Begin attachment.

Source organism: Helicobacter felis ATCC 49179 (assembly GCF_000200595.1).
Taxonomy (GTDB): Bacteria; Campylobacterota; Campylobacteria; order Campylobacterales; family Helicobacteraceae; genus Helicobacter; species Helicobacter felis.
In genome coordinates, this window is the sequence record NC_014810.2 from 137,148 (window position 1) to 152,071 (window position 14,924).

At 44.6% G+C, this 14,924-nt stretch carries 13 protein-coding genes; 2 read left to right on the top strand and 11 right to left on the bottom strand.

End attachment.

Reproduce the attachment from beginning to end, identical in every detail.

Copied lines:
Source organism: Helicobacter felis ATCC 49179 (assembly GCF_000200595.1).
Taxonomy (GTDB): Bacteria; Campylobacterota; Campylobacteria; order Campylobacterales; family Helicobacteraceae; genus Helicobacter; species Helicobacter felis.
In genome coordinates, this window is the sequence record NC_014810.2 from 137,148 (window position 1) to 152,071 (window position 14,924).

At 44.6% G+C, this 14,924-nt stretch carries 13 protein-coding genes; 2 read left to right on the top strand and 11 right to left on the bottom strand.